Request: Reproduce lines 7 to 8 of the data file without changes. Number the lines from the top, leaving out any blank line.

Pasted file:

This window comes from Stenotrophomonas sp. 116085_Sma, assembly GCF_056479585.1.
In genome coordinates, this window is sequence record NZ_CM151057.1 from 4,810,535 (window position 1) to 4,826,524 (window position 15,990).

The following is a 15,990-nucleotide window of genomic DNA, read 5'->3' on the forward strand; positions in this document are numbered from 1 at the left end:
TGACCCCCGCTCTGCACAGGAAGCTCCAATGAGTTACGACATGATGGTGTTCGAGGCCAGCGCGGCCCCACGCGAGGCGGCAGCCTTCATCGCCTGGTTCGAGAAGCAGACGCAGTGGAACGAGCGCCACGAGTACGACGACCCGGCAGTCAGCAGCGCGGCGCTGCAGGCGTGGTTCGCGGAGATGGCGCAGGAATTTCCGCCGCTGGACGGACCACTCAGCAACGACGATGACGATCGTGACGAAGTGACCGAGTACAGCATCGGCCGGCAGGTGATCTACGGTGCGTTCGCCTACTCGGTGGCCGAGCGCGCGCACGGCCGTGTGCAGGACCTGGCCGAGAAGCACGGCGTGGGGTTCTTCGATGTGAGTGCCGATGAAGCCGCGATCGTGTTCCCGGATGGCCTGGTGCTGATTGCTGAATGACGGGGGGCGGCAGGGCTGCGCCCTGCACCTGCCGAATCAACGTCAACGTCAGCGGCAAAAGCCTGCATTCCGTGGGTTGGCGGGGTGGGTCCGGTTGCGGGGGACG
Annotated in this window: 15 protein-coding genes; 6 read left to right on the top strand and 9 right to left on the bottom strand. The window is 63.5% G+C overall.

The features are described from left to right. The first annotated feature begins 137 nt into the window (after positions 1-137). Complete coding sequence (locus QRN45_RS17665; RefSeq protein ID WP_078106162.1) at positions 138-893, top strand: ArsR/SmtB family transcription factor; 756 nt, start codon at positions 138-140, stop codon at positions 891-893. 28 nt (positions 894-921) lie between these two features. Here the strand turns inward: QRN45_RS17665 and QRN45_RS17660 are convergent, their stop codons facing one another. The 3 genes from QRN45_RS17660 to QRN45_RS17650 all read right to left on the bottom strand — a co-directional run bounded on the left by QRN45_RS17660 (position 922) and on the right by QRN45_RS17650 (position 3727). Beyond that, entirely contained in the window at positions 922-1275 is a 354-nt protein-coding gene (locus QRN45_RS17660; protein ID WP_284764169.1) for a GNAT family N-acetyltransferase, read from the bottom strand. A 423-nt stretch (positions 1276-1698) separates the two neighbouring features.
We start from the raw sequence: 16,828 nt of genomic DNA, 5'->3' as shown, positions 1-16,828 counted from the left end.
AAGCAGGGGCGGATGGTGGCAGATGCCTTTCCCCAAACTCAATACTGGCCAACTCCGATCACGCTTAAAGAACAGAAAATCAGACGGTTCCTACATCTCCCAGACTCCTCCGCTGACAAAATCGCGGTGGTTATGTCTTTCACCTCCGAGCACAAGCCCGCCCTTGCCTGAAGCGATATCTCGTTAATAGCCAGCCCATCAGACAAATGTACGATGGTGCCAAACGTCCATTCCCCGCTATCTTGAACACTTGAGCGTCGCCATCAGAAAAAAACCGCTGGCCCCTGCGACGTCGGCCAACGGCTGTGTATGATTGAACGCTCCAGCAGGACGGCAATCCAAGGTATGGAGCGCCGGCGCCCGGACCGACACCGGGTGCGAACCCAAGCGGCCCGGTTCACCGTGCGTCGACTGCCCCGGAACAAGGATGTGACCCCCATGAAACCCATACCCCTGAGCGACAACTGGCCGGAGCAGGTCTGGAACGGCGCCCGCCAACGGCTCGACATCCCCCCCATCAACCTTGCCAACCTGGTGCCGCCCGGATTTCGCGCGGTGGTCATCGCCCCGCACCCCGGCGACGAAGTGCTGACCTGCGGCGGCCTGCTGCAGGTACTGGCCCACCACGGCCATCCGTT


We start from the raw sequence: 16,828 nt of genomic DNA, 5'->3' as shown, positions 1-16,828 counted from the left end.
AAGCAGGGGCGGATGGTGGCAGATGCCTTTCCCCAAACTCAATACTGGCCAACTCCGATCACGCTTAAAGAACAGAAAATCAGACGGTTCCTACATCTCCCAGACTCCTCCGCTGACAAAATCGCGGTGGTTATGTCTTTCACCTCCGAGCACAAGCCCGCCCTTGCCTGAAGCGATATCTCGTTAATAGCCAGCCCATCAGACAAATGTACGATGGTGCCAAACGTCCATTCCCCGCTATCTTGAACACTTGAGCGTCGCCATCAGAAAAAAACCGCTGGCCCCTGCGACGTCGGCCAACGGCTGTGTATGATTGAACGCTCCAGCAGGACGGCAATCCAAGGTATGGAGCGCCGGCGCCCGGACCGACACCGGGTGCGAACCCAAGCGGCCCGGTTCACCGTGCGTCGACTGCCCCGGAACAAGGATGTGACCCCCATGAAACCCATACCCCTGAGCGACAACTGGCCGGAGCAGGTCTGGAACGGCGCCCGCCAACGGCTCGACATCCCCCCCATCAACCTTGCCAACCTGGTGCCGCCCGGATTTCGCGCGGTGGTCATCGCCCCGCACCCCGGCGACGAAGTGCTGACCTGCGGCGGCCTGCTGCAGGTACTGGCCCACCACGGCCATCCGTT